Therefore in Revelation 20:7, was John stating that Jesus was coming in the near future or that when he comes it will happen quickly? Let’s check the original language of the New Testament.

5.  ‘Soon’ or ‘quickly’ in New Testament Greek

Which Greek word is used in Revelation 22:7? The ESV translation of this verse states, ‘And behold, I am coming soon. Blessed is the one who keeps the words of the prophecy of this book’. Is ‘soon’ the correct translation?

By the way, the same word is repeated in Rev 22:12, 20 and other verses in the Book of Revelation. The adverb translation ‘soon’ or ‘quickly’ is the Greek, tachu, from the verb, tachus. Arndt & Gingrich’s Greek lexicon gives the meaning of tachus in Rev. 2:5, 16; 3:11; 11:14; 22:7, 12, 20 as ‘without delay, quickly, at once’ but they note that ‘it is not always possible to make a clear distinction between this meaning’ and ‘in a short time, soon’ as in Mark 9:39 (Arndt & Gingrich 1957:814-815).

Greek exegete, George Eldon Ladd, in his commentary on the Book of Revelation wrote of Rev 22:7,

The word may mean ‘quickly’ (AV) or ‘soon’ (RSV). The Christian community should always live under the expectancy of the imminent coming of the Lord. No man knows the day nor hour (Matt. 24:36) and no one can set dates or calculate the time of his coming; but every generation must be awake as though the coming of Christ was at the threshold (Matt. 24:42-44). The biblical warnings involve a spiritual and moral tension of expectancy and perspective (Ladd 1972:290).

Lutheran commentator, R C H Lenski, confirms this understanding of Rev 22:7, ‘That Jesus is coming quickly is, indeed, Jesus’ own word as v. 20 shows. The angel quotes it twice, here and in v. 12’ (Lenski 1943/1963:659).

The passage of time has spoken as to which is the meaning in the verses in the Book of Revelation that use tachu associated with the second coming of Christ. It could not mean soon, meaning without delay or at once. It surely means ‘quickly’ because that is how Jesus stated his return will be.

  • ‘You also must be ready, for the Son of Man is coming at an hour you do not expect’ (Luke 12:40 ESV).

6.  False predictions have come and gone

Image result for Ellen G White photograph public domain

 Ellen White held a special place in the ministry of the Seventh-Day Adventists. Arthur L White in his brief biography of Ellen White stated:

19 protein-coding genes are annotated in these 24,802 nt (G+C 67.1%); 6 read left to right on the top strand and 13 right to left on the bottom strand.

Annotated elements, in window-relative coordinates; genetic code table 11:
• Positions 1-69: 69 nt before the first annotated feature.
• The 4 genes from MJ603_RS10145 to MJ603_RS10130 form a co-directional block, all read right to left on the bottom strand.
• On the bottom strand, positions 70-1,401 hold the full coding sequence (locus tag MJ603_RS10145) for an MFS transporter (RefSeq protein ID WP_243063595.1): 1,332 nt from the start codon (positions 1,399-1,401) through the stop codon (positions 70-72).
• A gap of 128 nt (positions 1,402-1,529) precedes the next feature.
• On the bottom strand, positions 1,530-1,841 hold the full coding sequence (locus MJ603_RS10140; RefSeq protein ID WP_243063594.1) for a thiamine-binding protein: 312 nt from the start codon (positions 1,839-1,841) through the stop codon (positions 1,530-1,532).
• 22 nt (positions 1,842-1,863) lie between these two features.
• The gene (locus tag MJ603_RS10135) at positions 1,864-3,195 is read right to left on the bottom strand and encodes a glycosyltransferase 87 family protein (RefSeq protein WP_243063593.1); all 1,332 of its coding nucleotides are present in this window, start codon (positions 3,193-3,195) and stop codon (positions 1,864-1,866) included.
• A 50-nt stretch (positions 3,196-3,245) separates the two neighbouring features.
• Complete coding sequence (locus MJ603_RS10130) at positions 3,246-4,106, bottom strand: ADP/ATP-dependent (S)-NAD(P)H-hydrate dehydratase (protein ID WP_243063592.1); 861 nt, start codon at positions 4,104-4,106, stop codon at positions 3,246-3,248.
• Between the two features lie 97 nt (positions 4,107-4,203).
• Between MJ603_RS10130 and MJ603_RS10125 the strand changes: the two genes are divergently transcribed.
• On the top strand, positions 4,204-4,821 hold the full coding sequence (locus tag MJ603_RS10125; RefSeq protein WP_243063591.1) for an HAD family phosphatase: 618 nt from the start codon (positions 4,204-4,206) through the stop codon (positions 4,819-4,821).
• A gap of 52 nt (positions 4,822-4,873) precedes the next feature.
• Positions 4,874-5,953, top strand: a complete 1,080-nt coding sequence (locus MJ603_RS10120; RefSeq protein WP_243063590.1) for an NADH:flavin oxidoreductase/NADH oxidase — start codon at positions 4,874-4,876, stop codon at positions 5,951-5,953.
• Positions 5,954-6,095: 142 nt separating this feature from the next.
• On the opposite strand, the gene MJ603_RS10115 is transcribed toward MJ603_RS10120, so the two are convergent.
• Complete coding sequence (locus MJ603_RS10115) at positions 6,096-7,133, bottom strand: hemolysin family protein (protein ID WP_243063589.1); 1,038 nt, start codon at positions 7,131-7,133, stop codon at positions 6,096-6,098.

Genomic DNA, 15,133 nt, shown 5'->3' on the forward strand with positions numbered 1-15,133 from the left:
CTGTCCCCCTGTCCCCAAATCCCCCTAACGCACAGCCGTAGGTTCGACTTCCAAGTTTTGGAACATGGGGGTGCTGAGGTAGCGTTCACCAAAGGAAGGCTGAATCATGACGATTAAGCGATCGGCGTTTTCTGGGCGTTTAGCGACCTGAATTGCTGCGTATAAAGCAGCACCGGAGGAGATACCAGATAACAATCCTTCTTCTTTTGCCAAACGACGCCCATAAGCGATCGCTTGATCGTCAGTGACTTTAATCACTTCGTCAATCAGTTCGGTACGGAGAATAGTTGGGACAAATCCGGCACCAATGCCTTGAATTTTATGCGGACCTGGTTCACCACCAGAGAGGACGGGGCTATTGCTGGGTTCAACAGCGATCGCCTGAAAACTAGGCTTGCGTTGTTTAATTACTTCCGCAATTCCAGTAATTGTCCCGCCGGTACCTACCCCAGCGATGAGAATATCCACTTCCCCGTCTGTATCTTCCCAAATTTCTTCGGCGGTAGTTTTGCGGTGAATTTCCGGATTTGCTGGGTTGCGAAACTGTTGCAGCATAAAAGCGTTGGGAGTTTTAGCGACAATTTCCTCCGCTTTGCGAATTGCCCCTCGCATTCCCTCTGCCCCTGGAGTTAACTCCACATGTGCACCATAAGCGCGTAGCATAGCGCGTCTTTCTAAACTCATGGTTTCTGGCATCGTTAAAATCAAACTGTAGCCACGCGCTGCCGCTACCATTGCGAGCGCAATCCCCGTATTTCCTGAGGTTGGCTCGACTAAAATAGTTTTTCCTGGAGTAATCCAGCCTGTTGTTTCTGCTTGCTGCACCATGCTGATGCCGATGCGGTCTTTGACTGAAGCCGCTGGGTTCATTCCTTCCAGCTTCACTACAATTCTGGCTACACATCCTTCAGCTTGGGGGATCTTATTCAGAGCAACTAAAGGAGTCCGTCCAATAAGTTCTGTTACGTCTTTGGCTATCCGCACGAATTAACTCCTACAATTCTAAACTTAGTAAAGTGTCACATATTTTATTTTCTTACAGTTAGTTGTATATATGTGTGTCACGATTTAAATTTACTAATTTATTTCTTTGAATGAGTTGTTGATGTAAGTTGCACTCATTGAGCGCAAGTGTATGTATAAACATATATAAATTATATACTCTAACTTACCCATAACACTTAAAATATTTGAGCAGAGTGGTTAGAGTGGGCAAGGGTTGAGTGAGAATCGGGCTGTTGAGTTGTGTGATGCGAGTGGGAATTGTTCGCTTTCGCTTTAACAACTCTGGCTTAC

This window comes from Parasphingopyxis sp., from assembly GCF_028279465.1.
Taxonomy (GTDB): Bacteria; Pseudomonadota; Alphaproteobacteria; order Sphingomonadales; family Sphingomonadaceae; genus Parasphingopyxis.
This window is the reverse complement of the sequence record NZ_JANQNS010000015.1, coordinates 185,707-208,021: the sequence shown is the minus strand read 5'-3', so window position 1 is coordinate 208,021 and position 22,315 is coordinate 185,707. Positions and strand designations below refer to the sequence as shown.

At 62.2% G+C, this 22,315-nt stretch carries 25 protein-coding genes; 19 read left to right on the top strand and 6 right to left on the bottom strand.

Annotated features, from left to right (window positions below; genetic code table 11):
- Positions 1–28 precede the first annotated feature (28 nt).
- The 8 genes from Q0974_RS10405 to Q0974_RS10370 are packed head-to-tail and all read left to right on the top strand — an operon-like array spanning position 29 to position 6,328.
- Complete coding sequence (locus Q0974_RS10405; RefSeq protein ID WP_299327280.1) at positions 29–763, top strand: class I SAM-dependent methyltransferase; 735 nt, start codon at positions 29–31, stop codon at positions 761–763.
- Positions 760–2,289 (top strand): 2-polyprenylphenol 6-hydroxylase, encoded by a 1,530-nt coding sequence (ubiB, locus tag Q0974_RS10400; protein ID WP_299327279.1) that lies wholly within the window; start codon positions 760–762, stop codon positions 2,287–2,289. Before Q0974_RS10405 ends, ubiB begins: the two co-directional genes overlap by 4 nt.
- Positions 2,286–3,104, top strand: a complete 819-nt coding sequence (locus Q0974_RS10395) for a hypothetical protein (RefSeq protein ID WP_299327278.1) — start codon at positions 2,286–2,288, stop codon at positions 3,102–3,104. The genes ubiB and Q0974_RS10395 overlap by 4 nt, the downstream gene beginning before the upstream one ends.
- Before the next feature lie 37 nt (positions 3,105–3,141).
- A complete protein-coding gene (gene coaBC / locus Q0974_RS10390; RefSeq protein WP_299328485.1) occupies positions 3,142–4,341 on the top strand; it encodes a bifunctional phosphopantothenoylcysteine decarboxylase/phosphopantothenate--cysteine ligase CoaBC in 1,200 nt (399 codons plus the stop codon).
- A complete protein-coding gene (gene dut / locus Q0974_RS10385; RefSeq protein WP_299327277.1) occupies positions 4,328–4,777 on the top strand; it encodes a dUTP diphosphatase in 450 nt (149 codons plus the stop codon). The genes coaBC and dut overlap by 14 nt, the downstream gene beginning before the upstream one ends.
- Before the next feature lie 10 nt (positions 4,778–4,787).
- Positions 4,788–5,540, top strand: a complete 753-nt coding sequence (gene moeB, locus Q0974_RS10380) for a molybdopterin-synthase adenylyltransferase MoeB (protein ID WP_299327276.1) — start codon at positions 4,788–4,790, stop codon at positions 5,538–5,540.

Seventh-day Adventists believe that Mrs. White was more than a gifted writer; they believe she was appointed by God as a special messenger to draw the world’s attention to the Holy Scriptures and help prepare people for Christ’s second advent. From the time she was 17 years old until she died 70 years later, God gave her approximately 2,000 visions and dreams. The visions varied in length from less than a minute to nearly four hours. The knowledge and counsel received through these revelations she wrote out to be shared with others. Thus her special writings are accepted by Seventh-day Adventists as inspired, and their exceptional quality is recognized even by casual readers (Arthur White: 2000).

Arthur White wrote that Ellen White’s writings included ‘prophecy’ and that ‘this remarkable woman who, meeting all the tests of a true prophet as set forth in the Holy Scriptures, helped found the Seventh-day Adventist church’ (Arthur White: 2000).

Here are a couple of online paragraphs from Ellen White’s, ‘The Mark of the Beast‘:

In a view given June 27, 1850, my accompanying angel said, “Time is almost finished. Do you reflect the lovely image of Jesus as you should?” Then I was pointed to the earth and saw that there would have to be a getting ready among those who have of late embraced the third angel’s message. Said the angel, “Get ready, get ready, get ready. Ye will have to die a greater death to the world than ye have ever yet died.” I saw that there was a great work to do for them and but little time in which to do it.